Genetic and structure-based insights into ligand interaction

ABCG1 is closely related to ABCG2, but prefers sterols whereas ABCG2 transports hydrophilic and hydrophobic substrates. An analysis of the ABCG1 and ABCG2 binding pocket regions that form the conserved TMH2 reveals that ABCG1’s binding pocket contains predominantly hydrophobic residues relative to ABCG2. The preponderance of variants in DNA sequence of ABCG2 from the Genome Aggregation Database (GnomAD v3.1.1) compared with ABCG1 suggests that ABCG2’s binding pocket is still undergoing evolutionary adaptation whereas ABCG1 is not (Supplementary Fig. 3). In accord with this, the genomic DNA sequences in ABCG2 appear more divergent than the translated peptide sequences. These highly conserved binding pocket regions forming TMH2 in ABCG1 and ABCG2 suggest the functional importance (Supplementary Fig. 3).

To assess the potential contribution of N436A in discriminating between substrates, atomistic molecular dynamics simulations (MDS) were used to investigate the initial binding interactions of three ABCG2 substrates displaying markedly different logP values: erlotinib (logP 2.3), Hoechst 33342 (logP 4.5), and tariquidar (logP 5.4), and compared to MDS of the inward-facing ABCG2 with no inhibitor or substrate present (apo-inward state). ABCG2-WT and two ABCG2 variants were studied: ABCG2-N436A and ABCG2-N436A-L405A. L405 was chosen based on our preliminary MDS data showing Hoechst 33342 interacting with the L405 residue of ABCG2-N436A protein, consistent with reports that some hydrophobic compounds interact with the L405 residue of ABCG26,9. In accordance with experimental studies, these simulations were run using the highest resolution ATP-free inward-facing cryo-EM structure available with the inhibitor removed (PDB ID: 6ETI) and embedded in a solvated 80/20 POPC/Cholesterol bilayer. After equilibration, n = 3 replicate 300 ns simulations were produced for each system, giving 900 ns of combined simulations per system. To first assess protein stability in the MDS of the inward-facing conformation, the backbone RMSD of ABCG2 of each ABCG2 system was calculated, in the presence and absence of each compound (Supplementary Fig. 4). The time-dependent data for each independent simulation system (containing n = 3 concatenated replicate simulations) is provided as a Source data file. For each system, the RMSD plateaued within the first 50 ns of the simulation to a value consistent with thermal noise in an elongated membrane protein, indicating that ABCG2 did not undergo any large-scale conformational changes. Unless otherwise stated, the results discussed below were determined using statistical averages across the n = 3 replicate simulations and cluster analysis of the protein.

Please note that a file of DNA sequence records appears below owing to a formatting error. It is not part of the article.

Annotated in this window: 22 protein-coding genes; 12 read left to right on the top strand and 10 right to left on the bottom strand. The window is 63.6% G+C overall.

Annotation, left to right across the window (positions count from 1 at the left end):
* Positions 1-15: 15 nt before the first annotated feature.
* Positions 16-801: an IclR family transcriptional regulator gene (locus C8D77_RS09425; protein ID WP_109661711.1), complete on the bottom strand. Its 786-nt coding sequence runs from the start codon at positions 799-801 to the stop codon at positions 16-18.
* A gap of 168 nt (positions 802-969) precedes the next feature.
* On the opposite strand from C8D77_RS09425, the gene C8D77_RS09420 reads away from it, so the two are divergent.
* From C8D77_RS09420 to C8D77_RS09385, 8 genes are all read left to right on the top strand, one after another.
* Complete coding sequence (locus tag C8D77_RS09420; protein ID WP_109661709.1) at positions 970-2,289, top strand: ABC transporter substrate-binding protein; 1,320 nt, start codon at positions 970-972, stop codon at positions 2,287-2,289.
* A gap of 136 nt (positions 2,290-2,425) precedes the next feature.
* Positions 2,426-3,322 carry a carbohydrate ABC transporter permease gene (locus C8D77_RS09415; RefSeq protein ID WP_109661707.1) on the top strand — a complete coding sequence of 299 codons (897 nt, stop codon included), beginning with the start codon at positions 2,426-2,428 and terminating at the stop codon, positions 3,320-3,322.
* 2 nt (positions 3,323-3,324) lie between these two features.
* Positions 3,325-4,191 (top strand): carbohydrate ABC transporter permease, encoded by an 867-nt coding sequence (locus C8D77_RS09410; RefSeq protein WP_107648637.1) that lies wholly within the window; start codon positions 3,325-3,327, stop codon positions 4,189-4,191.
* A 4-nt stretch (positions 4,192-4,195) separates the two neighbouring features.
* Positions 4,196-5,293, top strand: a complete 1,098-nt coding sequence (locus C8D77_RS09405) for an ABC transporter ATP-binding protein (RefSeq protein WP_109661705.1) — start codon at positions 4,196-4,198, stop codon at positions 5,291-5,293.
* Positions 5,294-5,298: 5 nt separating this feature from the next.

In assessing these MDS, we first considered the overall changes to apo-inward ABCG2 (Fig. 2a) on incorporation of the N436A and N436A-L405A mutations. In the membrane-embedded ABCG2-WT, MDS show solvent-accessible water wires within each individual monomer of the TMD, while the transport pore situated at the interface of the two TMD monomers is dehydrated (Fig. 2b). Substitution to N436A provided a favorable region for the permeation of water molecules, with 4 + /− 3 water molecules present in the binding pocket across the replicate (n = 3) 300 ns simulations in the apo inward-facing conformation (Fig. 2c and Supplementary Fig. 11a). This change was maintained in the double mutant N436A-L405A (Fig. 2d). In the first steps of substrate uptake, the substrate enters the transmembrane cavity and moves toward a minimum energy binding site, predicted to be located between the F439 clamps. While capturing the entire ABCG2 transport cycle is beyond the current capabilities of MDS, the ABCG2 6ETI cryo-EM structure provides a unique opportunity to gain insight into the initial stages of the permeation of these varied compounds as the F439 “clamping” residues are close together, sterically hindering the entry of substrates (Fig. 2a). This is unlike the tariquidar bound ABCG2 structure (PDB ID: 7NEQ), where tariquidar occupies the region between residues F439. While the docked orientation of tariquidar is different (see below and Supplementary Fig. 7) from previously published structural data (PDB ID 7NEQ), it is important to note that Kowal et al. show that tariquidar can adopt multiple conformations within the 7NEQ density map9. QM calculations on the conformation of tariquidar taken from the 7NEQ cryo-EM structure show that its geometry is highly constrained by an induced fit interaction with the protein during the transport cycle (Supplementary Data 1). While the cryo-EM conformation of tariquidar is not accessible using flexible docking approaches, several contact residues are conserved between MDS and the 7NEQ cryo-EM structure (Supplementary Fig. 7), suggesting the MDS samples intermediate conformations along the tariquidar transport pathway.